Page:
Dinosaur National Monument - Colorado's best kept secret

Move over Moab. Just back from a trip to Dinosaur National Monument in Northwest Colorado on the Utah border. The place is incredible - with or without the dinosaurs. Bigger than most national parks, laced with mysterious sandstone canyons, wild rivers, and archeological treasures. If Edward Abbey were alive today, I'm pretty sure he'd have moved on from the human beehive of Moab and be spending his time wandering the wilds of Dinosaur and the surrounding public lands that are even wilder.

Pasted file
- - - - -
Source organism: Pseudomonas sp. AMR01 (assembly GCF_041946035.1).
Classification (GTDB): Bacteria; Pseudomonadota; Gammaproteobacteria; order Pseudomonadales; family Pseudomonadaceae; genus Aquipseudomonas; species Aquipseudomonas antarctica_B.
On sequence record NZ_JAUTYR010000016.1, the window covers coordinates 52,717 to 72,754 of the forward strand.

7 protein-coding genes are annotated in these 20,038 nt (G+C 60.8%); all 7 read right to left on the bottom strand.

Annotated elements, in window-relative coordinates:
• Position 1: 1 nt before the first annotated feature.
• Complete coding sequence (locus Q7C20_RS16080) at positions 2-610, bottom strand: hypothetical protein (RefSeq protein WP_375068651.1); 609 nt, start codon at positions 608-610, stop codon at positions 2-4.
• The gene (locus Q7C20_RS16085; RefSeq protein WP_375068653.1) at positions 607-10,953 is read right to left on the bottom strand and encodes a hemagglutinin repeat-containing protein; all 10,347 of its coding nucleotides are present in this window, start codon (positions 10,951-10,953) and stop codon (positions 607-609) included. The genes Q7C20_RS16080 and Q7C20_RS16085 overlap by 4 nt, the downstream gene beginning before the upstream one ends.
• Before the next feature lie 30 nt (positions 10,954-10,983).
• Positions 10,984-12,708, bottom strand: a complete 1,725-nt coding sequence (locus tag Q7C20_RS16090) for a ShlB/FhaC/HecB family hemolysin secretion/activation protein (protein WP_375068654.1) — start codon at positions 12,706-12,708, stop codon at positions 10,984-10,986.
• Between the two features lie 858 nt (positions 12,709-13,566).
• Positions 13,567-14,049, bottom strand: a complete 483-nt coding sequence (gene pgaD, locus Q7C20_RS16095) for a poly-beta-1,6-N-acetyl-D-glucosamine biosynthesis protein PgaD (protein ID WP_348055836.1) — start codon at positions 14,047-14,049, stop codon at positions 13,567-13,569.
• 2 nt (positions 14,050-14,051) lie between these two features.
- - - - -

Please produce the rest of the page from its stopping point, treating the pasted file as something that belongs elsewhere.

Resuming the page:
Originally 80 acres surrounding the legendary dinosaur quarry, in 1938 President Roosevelt increased the protected area by 200,000 acres to include the Yampa and Green Rivers. And not a moment too soon. In the 1940s, the Bureau of Reclamation tried to push through the Echo Parks Dam, which would have flooded what is the last un-dammed river in Colorado.

The average visitor to the park is parents taking their kids to see the dinosaur fossils - leaving the rest of the 200,000 acres to the elk, deer and desert rats. 

I know where I'm going next time I need a little slice of the American Desert. 

Six-year-olds and somewhat older petroglyphs in Dinosaur National Monumant.